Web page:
Class of 2013 will march, sing in college
by Gregory R. Norfleet · News · May 24, 2013

Several members of the Class of 2013 plan to take their fine arts abilities and talents to the next level by joining orchestras, bands and even a choir.

Tom Schreiber, Rachel Oswald, Tyler Oswald, Taylor Marshall-Lodge, Katie Schieffer, Kristen Budreau and Collin Cochran all engaged West Branch High School with their musical abilities and want to do so again when they attend college in the fall.

Rachel Oswald plans to attend University of Northern Iowa and join the marching band with her flute, though she has not declared a major yet; Tyler Oswald plans to attend the University of Iowa and major in pharmacy, while also joining the marching band to play in the drum line. Marshall-Lodge will attend Iowa State University to major in animal ecology and zoology, while playing her saxophone in the concert band. Schieffer plans to attend UNI and major in anthropology and is considering the orchestra to play her flute. Budreau wants to play the clarinet in the marching band while majoring in mathematics at Iowa. Cochran wants to major in biology at UNI and play his trumpet in both marching band and symphonic band.

Schreiber plans to sing at North Iowa Area Community College while also playing baseball before transferring to Full Sail University in Winter Park, Fla., where he will major in recording arts.

All of the musicians said they started playing in sixth grade, where they got their first inspiration to play music from instructor Paul Tallman.

“We loved Mr. Tallman,” Budreau said.

“He was so energetic,” Marshall-Lodge said. “He made it fun. He didn’t just sit up there and conduct.”

Schreiber said he started singing as far back as third grade, performing in school concerts and the like.

And when he got to high school, he found he enjoyed the same kind of music as choir instructor Chris Reed: renaissance music.

“Mr. Reed is always enthusiastic and infectious,” he said.

Another thing the musicians have in common: All but one are the oldest siblings in their families. Schieffer, who has a twin, Elizabeth, is the exception.

Rachel said she and twin Tyler were encouraged by their grandparents. They could not play, she said, “So Tyler and Rachel will have to pick it up,” she remembers them saying.

“We developed a passion for it,” she said.

Budreau said sixth grade was the time to start.

“You learn the basics in sixth grade,” she said. “If not, you got behind.”

Other music instructors helped encourage them all through school, Rachel said, like Leah Letje, Katie Schouten and now Staci Speer. Budreau said Schouten even plans to return at the end of the school year for graduation parties.

Cochran said his grandfather played in a drum corp, so he is following in his grandfather’s musical footsteps.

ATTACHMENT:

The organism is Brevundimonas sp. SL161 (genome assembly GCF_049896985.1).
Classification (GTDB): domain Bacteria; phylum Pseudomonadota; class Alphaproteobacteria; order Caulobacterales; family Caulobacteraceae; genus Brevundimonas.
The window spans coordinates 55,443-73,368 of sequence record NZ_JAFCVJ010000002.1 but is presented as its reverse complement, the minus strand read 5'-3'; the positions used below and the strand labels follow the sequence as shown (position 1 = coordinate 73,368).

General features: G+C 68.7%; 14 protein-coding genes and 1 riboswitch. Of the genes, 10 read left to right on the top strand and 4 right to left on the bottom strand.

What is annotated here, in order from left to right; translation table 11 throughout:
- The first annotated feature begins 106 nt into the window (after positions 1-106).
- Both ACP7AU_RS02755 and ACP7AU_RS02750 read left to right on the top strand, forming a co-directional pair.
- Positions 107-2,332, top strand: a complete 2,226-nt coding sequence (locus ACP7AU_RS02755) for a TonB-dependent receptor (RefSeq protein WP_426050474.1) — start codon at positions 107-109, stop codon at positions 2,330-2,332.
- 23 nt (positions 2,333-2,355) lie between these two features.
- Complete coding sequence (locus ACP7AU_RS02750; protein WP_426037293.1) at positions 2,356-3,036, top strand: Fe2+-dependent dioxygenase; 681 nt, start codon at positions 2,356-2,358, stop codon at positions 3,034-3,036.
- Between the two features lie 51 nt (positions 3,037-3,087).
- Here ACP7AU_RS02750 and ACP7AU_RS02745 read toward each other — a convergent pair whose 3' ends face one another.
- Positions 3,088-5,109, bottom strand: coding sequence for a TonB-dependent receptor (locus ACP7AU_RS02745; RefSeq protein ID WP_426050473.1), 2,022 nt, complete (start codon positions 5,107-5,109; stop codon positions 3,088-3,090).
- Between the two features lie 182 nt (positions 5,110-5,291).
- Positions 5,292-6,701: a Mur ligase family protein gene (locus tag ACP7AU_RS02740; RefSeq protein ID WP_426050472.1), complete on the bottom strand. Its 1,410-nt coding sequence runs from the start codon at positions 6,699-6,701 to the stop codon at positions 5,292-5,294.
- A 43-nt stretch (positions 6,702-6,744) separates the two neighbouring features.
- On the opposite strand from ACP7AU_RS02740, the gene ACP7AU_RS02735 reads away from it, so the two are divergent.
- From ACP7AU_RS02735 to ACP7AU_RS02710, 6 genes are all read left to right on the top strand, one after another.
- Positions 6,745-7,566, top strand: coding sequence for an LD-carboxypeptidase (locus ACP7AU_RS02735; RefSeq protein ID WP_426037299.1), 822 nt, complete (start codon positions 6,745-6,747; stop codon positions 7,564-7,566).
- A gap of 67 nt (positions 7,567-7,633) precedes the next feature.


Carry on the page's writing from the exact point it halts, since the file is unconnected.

“He was my role model for the trumpet,” he said.

Budreau’s grandmother and aunt both played music, and she still uses her aunt’s clarinet.

Budreau said there were times she wanted to quit, but remembers her mother, Amy, convincing her to stay involved.

“Now I’m glad I went out for high school band,” she said. “It is a lot more fun.”

Tyler said he likes what a marching band can do.

“We get to go to all the football games and pump up the crowd,” he said.

Cochran likes the challenge of a marching band.

“It requires talent,” he said. “Not everybody can march and play.”

“Or read a drill chart,” Budreau adds.

“And have 16,000 pairs of eyes on you,” Cochran interjects. “It’s a chance to be the center of attention.”

Scheiffer said that, as a freshman, it was easier making friends in band.

Budreau agreed.

“It’s still a big group but smaller than the whole freshman class,” she said.

Cochran said he made friends with juniors and seniors his first year.

“I was hanging out with seniors while a freshman,” he said. “And I got more comfortable in school.”

Some of the seniors said they will have to audition to get in, but many are confident.

“Some of the music can sound easy but is actually kind of hard,” Cochran said.

Still, with their background, it is not too difficult, Budreau said.

“It’s not much more difficult than we play now,” she said. “Just play what is in front of you.”

Schreiber said he has been part of large group music ensembles since his freshman year and that group has earned Division I ratings.

He will also have to audition, selecting songs that complement his baritone voice.

Cochran said playing in marching band is physically demanding.

“You have to be in shape, especially when you work out on 90-degree days in August,” he noted.

Budreau said many think one cannot perform in band and play sports, but she points out that band is a daytime class, while sports are after school. She served as a basketball and volleyball manager and played golf while also performing for jazz band, show choir and band.

“You can easily do it,” she said. “I’m not overly stressed out and I have time with friends.”

The school will work with your schedule, she said.

Schreiber said he hopes to get a job as an audio engineer or music producer.

“Full Sail University has a high job placement rate in the music industry,” he said.

Schreiber was grateful to Reed “always pushing me.”

“He helped my enthusiasm for music grow,” he said.

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